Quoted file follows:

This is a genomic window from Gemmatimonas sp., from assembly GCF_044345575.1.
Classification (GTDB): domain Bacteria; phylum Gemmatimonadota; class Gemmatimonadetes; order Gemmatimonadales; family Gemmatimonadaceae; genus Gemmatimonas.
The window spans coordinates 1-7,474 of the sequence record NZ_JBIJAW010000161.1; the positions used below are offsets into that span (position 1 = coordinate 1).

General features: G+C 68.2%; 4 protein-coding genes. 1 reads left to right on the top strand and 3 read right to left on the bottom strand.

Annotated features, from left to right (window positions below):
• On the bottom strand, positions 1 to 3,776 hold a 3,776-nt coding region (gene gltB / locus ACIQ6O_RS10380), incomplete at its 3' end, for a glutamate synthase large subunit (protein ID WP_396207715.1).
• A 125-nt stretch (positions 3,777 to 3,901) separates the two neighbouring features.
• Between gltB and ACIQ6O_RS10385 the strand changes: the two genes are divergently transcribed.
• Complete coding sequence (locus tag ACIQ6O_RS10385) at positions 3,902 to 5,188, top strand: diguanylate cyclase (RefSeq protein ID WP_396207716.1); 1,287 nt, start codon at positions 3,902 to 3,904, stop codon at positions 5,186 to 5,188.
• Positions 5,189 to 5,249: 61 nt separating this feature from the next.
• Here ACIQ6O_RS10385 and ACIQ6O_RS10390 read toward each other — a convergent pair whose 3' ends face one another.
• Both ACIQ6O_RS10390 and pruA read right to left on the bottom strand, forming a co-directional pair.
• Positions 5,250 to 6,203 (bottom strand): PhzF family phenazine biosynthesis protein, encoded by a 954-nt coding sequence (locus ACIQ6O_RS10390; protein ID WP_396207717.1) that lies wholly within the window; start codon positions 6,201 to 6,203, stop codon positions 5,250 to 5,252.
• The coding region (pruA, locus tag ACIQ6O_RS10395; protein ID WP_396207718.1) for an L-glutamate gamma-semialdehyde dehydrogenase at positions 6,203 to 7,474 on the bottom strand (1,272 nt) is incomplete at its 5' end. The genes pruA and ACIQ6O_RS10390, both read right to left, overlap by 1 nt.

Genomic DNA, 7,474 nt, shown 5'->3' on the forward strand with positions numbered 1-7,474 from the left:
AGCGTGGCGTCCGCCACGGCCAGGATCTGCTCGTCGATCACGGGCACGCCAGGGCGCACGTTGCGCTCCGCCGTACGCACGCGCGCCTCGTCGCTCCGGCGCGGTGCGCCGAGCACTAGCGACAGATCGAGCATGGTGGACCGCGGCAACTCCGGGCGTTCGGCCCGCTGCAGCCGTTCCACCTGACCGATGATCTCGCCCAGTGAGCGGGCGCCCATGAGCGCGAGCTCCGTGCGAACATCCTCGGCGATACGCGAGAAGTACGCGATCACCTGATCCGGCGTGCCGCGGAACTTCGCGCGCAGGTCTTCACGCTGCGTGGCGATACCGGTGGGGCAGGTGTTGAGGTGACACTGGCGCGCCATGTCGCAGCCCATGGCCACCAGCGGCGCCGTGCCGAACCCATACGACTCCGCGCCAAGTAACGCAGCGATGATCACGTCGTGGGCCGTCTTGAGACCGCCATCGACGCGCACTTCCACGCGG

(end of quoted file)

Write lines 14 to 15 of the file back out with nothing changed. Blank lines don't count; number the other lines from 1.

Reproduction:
• The coding region (pruA, locus tag ACIQ6O_RS10395; protein ID WP_396207718.1) for an L-glutamate gamma-semialdehyde dehydrogenase at positions 6,203 to 7,474 on the bottom strand (1,272 nt) is incomplete at its 5' end. The genes pruA and ACIQ6O_RS10390, both read right to left, overlap by 1 nt.

Genomic DNA, 7,474 nt, shown 5'->3' on the forward strand with positions numbered 1-7,474 from the left: